Having a few days off this week, I decided to tackle some big tasks. One of those was digging up the bushes in my back yard which didn’t survive the winter.
Now they looked mostly dead, but they weren’t entirely. I expect this made job that much more difficult. First, I trimmed them back so I could get a better look at the base. Then I sawed off most of what stood above ground. Then I began digging. And digging. And clipping off the roots where I could reach them. And digging some more. It wasn’t easy. Indeed, I can’t recall how many times during this grueling task on a humid afternoon that I recalled my dad saying, “If you have the right tools, you can do anything.” I’m not certain I had the right tools, but they proved adequate. I had the strength, but just barely. Even so, as I worked at it, I was gratified knowing that with hard work and perseverance, I could accomplish a lot. Even this.
It was as the second shrub gave way that I found myself flat on my back looking up at the blue May sky. It’s not a place I’ve found myself often since I was a child and still had such time to stare at the sky and look for shapes in the clouds. Only? I shouldn’t have been able to see the sky, for a large tree stands there. Spring has come to us late this year, so perhaps it’s not surprising that it was only then I noticed that big old tree is not leafing out like it does most springs. It is dying. My heart sank with the certain realization that alone I surely don’t have the tools to take it down. Unlike the character in the photograph opposite which was floating around social media this week — whose response to local law enforcement officers was that it was his land, his tree, and he’d cut it down any way he pleased (and yes, it is so that I’ve cleaned up the language here), I do know better.
Now of course it would be too utilitarian to say that the Holy Spirit is a ‘tool’ to help us overcome the challenges before us in this life. And yet at the same time, it goes without saying that much of what we are called to that truly matters is far beyond what we can accomplish on our own. All on my own, I don’t have the ‘tools’, the strength, the ingenuity, the passion, the imagination… All on my own, I am never enough.
And so it is that the gifts of God are described for us in amazing ways in this week’s Pentecost story in Acts. As I stood within these familiar words this time around, I found myself overwhelmed by the breadth and depth and height of what is described. Indeed, I paused briefly in the other lessons for this Festival Day, and I found myself returning to the marvelous story before us now. For it is something, isn’t it, to think of those disciples, described now as still together in one place — in one house, in fact? I mean, do you suppose that in spite of all those times Jesus had appeared to them in those last forty days, that they are still huddled together in fear? And then we hear there is a violent wind inside the house and there are tongues of fire and suddenly they are speaking in languages — or at least being understood in languages they have never spoken before. Next it appears those disciples have moved outdoors and are within the hearing of others who are ‘amazed and astonished’ because they can actually understand them. Indeed, pretty soon we are told that those disciples are heard and understood in languages across time and space. And then through Peter, the ancient promises of God become new again in the hearing of those who perhaps have not yet received these powerful words before.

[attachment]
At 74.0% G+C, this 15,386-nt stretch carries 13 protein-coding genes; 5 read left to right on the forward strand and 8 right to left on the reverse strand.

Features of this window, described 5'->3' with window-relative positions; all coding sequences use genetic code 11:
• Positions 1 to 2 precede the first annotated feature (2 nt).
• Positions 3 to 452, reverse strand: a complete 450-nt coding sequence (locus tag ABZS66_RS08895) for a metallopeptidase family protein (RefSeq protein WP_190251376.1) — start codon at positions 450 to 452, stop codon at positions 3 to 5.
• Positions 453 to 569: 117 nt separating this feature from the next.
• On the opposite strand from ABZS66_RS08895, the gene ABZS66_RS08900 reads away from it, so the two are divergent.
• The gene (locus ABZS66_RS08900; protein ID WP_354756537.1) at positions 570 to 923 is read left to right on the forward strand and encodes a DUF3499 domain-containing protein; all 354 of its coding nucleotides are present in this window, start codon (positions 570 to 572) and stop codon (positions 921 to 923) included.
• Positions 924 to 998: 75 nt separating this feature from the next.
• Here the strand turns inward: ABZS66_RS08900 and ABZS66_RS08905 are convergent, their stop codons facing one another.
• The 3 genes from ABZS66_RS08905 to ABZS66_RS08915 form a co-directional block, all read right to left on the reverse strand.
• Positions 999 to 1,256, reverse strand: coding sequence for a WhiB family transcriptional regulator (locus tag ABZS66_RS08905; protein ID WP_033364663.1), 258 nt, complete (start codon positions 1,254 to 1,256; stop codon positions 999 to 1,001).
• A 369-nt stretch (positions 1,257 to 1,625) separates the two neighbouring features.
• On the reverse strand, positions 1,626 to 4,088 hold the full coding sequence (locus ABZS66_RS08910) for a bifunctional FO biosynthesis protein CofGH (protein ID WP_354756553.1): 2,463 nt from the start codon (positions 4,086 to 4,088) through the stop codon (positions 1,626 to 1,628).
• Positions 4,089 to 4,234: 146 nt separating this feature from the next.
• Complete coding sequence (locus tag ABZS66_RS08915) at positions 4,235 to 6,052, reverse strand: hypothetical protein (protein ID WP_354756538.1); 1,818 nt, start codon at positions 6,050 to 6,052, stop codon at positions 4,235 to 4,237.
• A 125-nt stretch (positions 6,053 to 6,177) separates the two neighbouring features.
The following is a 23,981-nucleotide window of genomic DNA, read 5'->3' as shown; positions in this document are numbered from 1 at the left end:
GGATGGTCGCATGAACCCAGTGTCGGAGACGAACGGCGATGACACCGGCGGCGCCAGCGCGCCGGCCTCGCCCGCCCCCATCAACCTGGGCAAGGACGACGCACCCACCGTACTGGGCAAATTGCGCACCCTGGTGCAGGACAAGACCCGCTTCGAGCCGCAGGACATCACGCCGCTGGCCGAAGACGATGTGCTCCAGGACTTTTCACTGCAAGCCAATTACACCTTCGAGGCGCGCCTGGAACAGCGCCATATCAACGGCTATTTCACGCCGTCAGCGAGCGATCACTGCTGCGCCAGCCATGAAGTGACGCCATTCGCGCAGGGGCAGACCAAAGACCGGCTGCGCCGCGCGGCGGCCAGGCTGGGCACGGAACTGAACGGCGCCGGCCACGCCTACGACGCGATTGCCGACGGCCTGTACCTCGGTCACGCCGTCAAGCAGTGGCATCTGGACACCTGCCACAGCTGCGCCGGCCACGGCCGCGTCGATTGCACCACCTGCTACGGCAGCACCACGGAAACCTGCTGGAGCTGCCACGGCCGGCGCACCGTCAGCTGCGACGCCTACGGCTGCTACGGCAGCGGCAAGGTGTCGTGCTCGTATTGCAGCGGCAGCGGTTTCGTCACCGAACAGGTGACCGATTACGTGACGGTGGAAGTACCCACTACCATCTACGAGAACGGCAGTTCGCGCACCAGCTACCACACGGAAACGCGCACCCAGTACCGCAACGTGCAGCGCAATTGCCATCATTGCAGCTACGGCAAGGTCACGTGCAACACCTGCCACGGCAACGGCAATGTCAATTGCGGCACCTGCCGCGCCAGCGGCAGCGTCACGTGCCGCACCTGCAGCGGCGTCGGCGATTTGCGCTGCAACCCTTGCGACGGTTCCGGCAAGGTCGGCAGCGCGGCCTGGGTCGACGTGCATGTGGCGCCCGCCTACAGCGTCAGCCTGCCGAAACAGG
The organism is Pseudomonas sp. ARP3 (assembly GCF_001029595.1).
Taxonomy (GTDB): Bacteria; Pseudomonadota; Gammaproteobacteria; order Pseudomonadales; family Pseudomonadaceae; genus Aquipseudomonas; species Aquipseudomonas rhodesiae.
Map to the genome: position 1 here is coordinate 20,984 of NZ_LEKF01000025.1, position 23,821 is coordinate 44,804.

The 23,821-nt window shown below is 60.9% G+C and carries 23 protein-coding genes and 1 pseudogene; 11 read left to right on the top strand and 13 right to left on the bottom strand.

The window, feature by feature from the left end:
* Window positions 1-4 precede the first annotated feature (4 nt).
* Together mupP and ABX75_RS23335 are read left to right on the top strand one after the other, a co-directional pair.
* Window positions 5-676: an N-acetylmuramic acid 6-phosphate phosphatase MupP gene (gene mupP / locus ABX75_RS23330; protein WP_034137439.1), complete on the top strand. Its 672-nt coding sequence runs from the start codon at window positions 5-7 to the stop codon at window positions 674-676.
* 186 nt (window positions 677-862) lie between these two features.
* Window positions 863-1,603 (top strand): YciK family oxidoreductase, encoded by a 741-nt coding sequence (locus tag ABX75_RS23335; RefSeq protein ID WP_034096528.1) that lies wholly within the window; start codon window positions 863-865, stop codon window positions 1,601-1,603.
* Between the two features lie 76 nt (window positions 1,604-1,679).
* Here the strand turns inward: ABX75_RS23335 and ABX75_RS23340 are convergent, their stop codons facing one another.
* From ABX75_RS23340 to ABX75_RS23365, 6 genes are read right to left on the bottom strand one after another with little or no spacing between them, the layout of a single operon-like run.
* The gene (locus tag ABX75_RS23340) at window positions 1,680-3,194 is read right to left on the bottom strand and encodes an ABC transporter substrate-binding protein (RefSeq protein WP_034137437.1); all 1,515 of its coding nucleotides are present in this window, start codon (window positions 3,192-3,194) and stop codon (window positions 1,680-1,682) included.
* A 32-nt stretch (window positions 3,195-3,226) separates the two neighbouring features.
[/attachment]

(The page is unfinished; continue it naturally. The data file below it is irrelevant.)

Beyond the wind and fire though (which are quite something to imagine), I find it especially interesting that the power of the Spirit is known most profoundly in the wonder that people who just moments before had no understanding of one another now do. In the culture I call home, we may well tend to believe that the gifts of God help ME to be and do more all on my own. (It is evident, for instance, that the man in the photo above is thinking that. He certainly has ingenuity and courage… but one wonders at his need to take on a monumental task like this all on his own.) No, instead, the gifts of God which are ours in the Holy Spirit are ones which bring us together with those we perhaps have only begun to understand. This gift of the Holy Spirit as described today is only experienced by people who are together: in long standing community or in community which has just suddenly been formed as we see in this story. And then somehow God builds upon that first gift to begin to change the world.
So flat on my back on a warm day in May it came home to me that all alone I am not, I do not have, enough. I simply do not have the tools, the strength, the experience to do what needs to be done and so this week I’ll call around and find someone else who does. There is, in fact, a whole community surrounding me which is full of folks who are good at things I am not.
In the same way, God puts us together on this journey of faith. All on our own we do not, but all together we have ‘the right tools’ to do what needs to be done — whatever that may be. Perhaps the most amazing thing God does in this story in Acts is to break down that which divides us from one another so that we can see that this is so. Oh yes, the Power of the Holy Spirit is not really to be found in the wind and the flames which only seem to foretell the amazing events yet to come. The Power of the Spirit is discovered between us and among us and through us. It all begins with understanding one another. And anything is possible after that!
What is your favorite part of this familiar account of Pentecost?
How have you seen God ‘break down what divides us from one another?’ In your experience, how does the Holy Spirit still and always help us to understand each other?
What difference does this Power of the Holy Spirit make in your world?